Part Five of our Lent Book Conversation!
We are reading:
Abraham Joshua Heschel
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PART 1 – PART 2 – PART 3 – PART 4
(If you are running behind, you are still welcome
to contribute the previous conversation)
Reading: Chapters VII – IX (pages 64-85)
Facilitator: Tamara Hill Murphy
Tamara compiled the following discussion questions, and will be facilitating our conversation in the comments below.
These questions are intended to get conversation rolling. Please feel free to ask your own questions, or make your own observations, about this week’s reading in the comment section below.
- Does the metaphor of Sabbath as a foretaste of eternity (ch. VII) add dimension to the previous metaphors we’ve seen as Sabbath as bride and Sabbath (ch. VII) and Sabbath as one being greeted by the groom-figure (man carrying myrtle in ch. III)? How do these metaphors inform each other? In what ways do these metaphors resonate with you? In what ways do they cause dissonance for you?
- Read (out loud, if possible) the Song of Songs Rabbi Heschel transcribes in Chapter VII. He describes this as the “greatest of all songs” and a “chant of love for God, a song of passion, nostalgia, and tender apology.” After reading the words and maybe sitting with them in silence, consider what the ancient song evokes for you. In what way does the poem reflect your understanding of God’s gift of Sabbath?
- How did you feel when you read the “punchline” of the legend in the opening paragraphs of chapter XIII? Describe your initial reaction to the the Sabbath as a good representation of the world to come.
- Consider Exodus 31:17 and Mark 2:23-28 in reference to the holiness Rabbi Heschel describes as the essence of the Sabbath. In what way does the Christian understanding of Incarnation – God, the sacred, becoming Man, the profane – add to an understanding of holiness? How could a robust theology of the Sabbath better form our appreciation for Incarnation? How does it all fit within the metaphor of “foretaste”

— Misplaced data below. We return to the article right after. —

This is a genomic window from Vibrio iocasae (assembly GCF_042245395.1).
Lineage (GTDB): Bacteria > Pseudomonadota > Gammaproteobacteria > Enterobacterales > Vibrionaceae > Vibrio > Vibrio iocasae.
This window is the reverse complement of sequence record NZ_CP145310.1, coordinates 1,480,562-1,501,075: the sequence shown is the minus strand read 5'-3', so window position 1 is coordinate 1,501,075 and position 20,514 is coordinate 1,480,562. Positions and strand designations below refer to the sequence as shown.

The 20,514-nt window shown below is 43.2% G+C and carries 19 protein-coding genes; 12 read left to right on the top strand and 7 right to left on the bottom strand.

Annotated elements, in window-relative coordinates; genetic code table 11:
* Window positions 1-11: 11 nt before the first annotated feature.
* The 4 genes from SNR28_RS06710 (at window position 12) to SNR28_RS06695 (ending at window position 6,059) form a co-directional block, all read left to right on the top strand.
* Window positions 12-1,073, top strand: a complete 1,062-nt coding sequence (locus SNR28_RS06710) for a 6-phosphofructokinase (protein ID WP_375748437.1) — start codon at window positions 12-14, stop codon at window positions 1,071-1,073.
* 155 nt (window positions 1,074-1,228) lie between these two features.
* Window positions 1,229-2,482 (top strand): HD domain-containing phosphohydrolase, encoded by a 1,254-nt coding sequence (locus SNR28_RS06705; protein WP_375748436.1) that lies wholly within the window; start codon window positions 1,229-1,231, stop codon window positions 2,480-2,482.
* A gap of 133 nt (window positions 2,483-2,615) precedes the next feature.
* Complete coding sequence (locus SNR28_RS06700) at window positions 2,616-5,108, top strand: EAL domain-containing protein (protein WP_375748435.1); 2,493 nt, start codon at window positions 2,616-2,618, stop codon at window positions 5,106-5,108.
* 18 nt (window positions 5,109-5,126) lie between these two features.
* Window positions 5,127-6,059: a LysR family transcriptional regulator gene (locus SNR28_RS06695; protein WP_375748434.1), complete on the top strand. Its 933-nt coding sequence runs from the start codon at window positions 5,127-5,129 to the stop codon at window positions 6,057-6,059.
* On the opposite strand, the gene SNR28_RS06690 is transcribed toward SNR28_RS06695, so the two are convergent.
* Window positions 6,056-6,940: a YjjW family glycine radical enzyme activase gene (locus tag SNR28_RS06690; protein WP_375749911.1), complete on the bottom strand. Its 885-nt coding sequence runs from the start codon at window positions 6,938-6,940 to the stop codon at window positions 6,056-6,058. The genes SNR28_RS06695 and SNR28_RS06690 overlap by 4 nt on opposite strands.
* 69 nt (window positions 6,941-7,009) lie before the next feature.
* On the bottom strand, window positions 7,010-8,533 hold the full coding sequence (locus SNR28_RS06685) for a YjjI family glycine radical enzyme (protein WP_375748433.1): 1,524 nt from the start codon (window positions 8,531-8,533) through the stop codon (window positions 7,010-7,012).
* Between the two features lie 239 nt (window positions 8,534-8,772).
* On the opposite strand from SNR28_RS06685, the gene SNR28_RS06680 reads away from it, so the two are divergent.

- Chapter IX digs more deeply into Jewish philosophy of holiness as it relates to space and time. Consider also comments Heshel makes about the space and symbols of worship employed on the Sabbath. How might you consider these statements through a Christian understanding of God as initiator and man as responder in worship? Respond to what Heschel seems to be saying about man’s role in sanctifying the time of Sabbath.
Logistics of our Conversation:
Our conversation will unfold in the comment section below. Feel free to answer any of the above questions or to ask your own questions or add your observations about the reading. If you are adding a new question / observation, please do so as a new comment, not as a reply to another comment. If you are responding to someone else’s comment, please use “REPLY” instead of responding in a new top-level comment.
If you have not left a comment on the ERB website before, your first comment will have to be moderated, and may take up to 24 hours to appear. But once you have an approved comment, you will generally be able to post without moderation.